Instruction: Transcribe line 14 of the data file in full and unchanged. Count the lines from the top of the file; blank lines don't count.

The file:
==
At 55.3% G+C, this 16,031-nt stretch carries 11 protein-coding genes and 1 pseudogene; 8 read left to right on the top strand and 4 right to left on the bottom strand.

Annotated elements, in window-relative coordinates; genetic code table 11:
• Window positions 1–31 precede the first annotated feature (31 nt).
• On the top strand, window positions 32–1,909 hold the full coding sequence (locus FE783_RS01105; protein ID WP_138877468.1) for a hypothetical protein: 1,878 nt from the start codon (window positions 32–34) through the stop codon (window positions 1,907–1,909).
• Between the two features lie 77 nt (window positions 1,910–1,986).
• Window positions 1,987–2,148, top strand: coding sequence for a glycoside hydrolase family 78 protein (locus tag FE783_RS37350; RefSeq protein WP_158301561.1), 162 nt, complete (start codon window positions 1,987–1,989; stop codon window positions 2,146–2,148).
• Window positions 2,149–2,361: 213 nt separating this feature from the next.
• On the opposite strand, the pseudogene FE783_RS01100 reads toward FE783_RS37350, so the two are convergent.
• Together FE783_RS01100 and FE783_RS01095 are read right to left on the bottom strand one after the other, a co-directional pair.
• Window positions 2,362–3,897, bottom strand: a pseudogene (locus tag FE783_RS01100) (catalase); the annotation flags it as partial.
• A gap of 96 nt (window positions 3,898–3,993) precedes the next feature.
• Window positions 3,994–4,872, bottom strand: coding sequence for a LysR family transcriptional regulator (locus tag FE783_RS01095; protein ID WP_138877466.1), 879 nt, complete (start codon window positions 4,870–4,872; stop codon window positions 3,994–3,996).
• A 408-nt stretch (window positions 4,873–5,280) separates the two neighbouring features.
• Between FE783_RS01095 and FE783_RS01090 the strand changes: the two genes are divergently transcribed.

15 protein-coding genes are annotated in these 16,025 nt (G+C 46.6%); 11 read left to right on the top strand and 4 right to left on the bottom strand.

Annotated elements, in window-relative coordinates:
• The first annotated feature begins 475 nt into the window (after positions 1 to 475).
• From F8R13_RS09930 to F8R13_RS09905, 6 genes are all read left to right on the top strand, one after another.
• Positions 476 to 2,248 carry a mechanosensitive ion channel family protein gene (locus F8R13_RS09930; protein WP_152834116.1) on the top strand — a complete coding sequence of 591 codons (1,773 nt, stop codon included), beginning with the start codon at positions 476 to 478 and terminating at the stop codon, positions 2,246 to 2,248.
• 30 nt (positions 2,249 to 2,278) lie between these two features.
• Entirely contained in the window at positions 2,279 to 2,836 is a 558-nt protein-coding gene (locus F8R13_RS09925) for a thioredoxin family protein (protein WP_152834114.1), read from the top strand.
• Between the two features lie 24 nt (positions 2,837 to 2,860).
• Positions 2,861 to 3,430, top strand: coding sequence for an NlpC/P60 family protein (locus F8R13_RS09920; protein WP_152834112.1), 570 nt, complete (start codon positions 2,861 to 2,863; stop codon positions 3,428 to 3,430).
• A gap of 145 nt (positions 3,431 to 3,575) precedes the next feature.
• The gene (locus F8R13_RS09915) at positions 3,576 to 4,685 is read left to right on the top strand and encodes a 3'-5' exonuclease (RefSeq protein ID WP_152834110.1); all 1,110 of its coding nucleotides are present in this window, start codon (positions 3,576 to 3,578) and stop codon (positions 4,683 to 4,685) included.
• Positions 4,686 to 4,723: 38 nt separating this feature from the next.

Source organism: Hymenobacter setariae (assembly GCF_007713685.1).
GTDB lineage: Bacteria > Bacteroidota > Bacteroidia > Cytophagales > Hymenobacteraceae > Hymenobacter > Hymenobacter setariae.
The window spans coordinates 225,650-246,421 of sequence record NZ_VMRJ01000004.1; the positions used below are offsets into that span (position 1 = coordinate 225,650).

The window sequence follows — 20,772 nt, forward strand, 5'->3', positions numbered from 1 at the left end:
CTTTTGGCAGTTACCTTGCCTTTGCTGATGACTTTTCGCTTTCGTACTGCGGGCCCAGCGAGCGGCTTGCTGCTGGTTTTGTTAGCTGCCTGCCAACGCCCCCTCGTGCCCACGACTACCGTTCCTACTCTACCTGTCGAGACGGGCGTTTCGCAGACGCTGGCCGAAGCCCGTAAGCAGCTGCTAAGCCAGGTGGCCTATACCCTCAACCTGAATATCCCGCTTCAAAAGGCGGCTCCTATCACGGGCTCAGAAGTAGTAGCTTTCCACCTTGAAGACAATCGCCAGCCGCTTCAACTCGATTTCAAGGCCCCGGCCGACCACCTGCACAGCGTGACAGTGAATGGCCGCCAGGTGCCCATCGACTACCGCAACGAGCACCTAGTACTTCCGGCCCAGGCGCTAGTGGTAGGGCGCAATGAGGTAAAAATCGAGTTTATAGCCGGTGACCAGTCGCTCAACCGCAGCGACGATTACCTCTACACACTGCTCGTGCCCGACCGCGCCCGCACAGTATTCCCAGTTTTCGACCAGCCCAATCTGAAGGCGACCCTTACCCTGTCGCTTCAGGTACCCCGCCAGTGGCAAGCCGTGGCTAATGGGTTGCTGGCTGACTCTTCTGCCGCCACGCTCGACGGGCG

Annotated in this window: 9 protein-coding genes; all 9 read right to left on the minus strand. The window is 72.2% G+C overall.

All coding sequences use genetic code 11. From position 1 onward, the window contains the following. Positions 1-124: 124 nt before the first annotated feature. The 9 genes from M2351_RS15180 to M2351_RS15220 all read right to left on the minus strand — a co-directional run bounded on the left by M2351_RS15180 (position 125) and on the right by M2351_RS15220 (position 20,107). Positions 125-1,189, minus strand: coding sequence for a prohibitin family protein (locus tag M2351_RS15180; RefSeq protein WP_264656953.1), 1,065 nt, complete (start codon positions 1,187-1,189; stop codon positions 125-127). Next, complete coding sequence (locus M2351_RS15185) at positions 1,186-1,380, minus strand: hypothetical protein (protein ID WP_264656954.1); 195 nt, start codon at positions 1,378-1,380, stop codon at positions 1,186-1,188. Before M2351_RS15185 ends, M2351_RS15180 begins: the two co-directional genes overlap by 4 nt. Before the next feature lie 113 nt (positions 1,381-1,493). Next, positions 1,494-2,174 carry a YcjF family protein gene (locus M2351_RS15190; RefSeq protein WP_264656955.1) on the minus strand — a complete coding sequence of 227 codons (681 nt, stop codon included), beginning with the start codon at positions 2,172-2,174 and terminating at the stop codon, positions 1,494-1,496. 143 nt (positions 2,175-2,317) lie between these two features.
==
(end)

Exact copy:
• Between FE783_RS01095 and FE783_RS01090 the strand changes: the two genes are divergently transcribed.